Sony's Wii AvatarBy
The living room workout has come a long way since the days of Jane Fonda in spandex. In 2006 the interactive Nintendo Wii system successfully bridged the gap between hardcore gamers and those looking for a cheap sweat. Four years and 30 million units sold later, other companies are looking to get in on the action.
Sony's (SNE) entry in the category, the PlayStation Move, isn't technically a new console. The Move, released on Sept. 17, can be purchased as a set of hardware add-ons for the existing PS3 system. The $100 starter pack includes a controller, a mounted camera, and a copy of the Sports Champions Blu-ray game package, which includes six games, from bocce to beach volleyball. Those without a PS3 can pay $400 for the console plus the Move accoutrements.
The Wii's success was founded partly on Nintendo's ability to position it as a device for everyone. The Move, however, is designed to convince couch-bound players of the power of upright gaming. The system's seriousness is encoded in its electronic DNA: The remote's innards contain an accelerometer, a gyroscope, and even a high-tech compass. It's also topped by a glowing plastic sphere that helps the PlayStation Eye Camera, which sits on or below your TV, track your movements. (The Eye connects to the PS3 console via a USB cable.)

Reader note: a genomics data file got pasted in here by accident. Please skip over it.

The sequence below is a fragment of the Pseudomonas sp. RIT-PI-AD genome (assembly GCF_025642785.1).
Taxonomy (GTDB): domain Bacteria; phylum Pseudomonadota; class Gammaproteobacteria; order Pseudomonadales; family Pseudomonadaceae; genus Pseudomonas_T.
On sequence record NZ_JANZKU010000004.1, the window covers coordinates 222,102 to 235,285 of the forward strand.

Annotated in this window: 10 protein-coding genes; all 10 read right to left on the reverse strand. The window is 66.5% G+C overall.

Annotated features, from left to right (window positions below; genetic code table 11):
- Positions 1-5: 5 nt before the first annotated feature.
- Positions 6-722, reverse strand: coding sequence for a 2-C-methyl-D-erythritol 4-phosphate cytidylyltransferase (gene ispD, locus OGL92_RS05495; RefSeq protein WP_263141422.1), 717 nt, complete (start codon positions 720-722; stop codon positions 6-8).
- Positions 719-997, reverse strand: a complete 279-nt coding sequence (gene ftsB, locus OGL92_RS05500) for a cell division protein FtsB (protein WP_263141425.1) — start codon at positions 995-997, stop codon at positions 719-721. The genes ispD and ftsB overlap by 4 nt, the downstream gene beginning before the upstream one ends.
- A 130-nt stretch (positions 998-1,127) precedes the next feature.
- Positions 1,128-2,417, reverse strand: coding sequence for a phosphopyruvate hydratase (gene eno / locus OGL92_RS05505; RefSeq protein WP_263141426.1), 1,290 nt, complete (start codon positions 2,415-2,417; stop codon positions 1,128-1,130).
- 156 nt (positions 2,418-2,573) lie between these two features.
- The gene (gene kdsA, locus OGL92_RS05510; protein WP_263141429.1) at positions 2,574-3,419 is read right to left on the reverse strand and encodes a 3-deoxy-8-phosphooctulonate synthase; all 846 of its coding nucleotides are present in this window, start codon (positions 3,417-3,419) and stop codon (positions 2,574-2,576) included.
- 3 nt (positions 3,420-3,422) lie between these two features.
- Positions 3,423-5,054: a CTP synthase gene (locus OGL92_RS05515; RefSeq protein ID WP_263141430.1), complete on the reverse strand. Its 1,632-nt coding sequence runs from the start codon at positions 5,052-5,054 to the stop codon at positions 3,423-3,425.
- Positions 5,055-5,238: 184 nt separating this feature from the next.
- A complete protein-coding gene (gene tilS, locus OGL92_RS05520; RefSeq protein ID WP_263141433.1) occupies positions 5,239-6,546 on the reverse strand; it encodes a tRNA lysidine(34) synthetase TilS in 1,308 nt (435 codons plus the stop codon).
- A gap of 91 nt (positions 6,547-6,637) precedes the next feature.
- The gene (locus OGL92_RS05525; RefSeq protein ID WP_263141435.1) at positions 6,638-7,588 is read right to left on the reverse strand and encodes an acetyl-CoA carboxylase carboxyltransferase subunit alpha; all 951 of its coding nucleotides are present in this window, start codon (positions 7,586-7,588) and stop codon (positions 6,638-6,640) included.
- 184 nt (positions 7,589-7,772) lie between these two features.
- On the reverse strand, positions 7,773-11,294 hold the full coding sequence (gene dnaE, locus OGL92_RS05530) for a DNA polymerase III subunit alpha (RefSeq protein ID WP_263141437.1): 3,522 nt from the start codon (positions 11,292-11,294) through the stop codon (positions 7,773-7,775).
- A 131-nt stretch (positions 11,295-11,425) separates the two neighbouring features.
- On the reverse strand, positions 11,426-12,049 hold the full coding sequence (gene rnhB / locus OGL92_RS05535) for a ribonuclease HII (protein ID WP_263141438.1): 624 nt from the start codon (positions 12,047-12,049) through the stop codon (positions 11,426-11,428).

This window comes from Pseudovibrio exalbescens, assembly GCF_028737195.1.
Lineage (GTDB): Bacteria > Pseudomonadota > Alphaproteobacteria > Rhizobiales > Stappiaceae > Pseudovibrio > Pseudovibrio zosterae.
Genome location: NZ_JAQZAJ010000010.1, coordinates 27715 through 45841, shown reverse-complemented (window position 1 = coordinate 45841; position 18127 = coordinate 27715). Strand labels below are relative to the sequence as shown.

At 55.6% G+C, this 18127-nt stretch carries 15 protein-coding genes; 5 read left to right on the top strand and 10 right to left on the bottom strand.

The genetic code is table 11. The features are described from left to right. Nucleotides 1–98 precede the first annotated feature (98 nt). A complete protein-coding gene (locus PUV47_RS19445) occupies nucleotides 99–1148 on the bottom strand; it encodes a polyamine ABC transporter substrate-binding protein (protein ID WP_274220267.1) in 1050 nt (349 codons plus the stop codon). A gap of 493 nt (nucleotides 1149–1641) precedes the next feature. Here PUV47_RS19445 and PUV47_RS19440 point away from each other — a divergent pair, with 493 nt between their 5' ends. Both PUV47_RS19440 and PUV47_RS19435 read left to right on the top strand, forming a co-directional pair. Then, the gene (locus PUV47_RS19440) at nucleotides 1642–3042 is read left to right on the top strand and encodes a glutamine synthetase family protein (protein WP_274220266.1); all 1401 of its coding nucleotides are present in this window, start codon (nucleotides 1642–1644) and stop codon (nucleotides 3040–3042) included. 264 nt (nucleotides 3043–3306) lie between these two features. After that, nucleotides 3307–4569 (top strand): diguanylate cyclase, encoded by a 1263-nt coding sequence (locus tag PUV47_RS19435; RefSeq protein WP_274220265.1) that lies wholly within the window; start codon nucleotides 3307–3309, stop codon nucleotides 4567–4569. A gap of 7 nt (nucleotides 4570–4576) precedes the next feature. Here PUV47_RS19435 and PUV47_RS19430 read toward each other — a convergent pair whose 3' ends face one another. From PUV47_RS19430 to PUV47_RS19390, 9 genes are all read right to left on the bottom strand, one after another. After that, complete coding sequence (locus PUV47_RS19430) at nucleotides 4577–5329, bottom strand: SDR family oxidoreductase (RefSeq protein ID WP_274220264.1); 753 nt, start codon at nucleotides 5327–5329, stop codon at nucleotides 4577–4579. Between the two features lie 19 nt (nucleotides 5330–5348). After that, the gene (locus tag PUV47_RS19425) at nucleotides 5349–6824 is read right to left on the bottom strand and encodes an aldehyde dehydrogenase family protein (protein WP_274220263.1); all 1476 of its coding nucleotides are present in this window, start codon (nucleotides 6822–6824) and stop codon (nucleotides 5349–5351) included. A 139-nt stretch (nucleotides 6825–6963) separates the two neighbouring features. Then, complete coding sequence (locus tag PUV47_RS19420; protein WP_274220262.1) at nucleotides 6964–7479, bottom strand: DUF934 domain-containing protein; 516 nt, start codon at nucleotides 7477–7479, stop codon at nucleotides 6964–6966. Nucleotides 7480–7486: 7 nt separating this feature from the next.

The result is a highly accurate remote that can register a wide array of motions. In the volleyball game, there are discrete motions to set, spike, dive, serve, and even block an opponent. However, the greater accuracy makes it far less forgiving than the Wii. The Eye may interpret a table tennis backhand a little too authentically for some.
As a functioning video camera, the Eye blends the real and virtual worlds in ways the Wii can't. The game that best explores this capability—known as augmented reality—is called EyePet, which uses the camera to display your living room on the TV screen. Players sit on the floor, where their onscreen images hatch, feed, and play with a virtual pet. (Don't worry, the game is intended for kids.)
The Move goes further than any other system to date in bridging the physical and virtual worlds. Though perhaps not for long: Microsoft's (MSFT) Kinect system, timed for release during the pre-Christmas stampede, does away with controllers altogether and simply interprets hand and body movements. Regardless of which poses the largest threat to Wii, the days when the thumb was the most important part of a gamer's body are all but over.
PlayStation Move: The $100 starter pack includes a controller, the PlayStation Eye Camera, and the Sports Champions Blu-ray package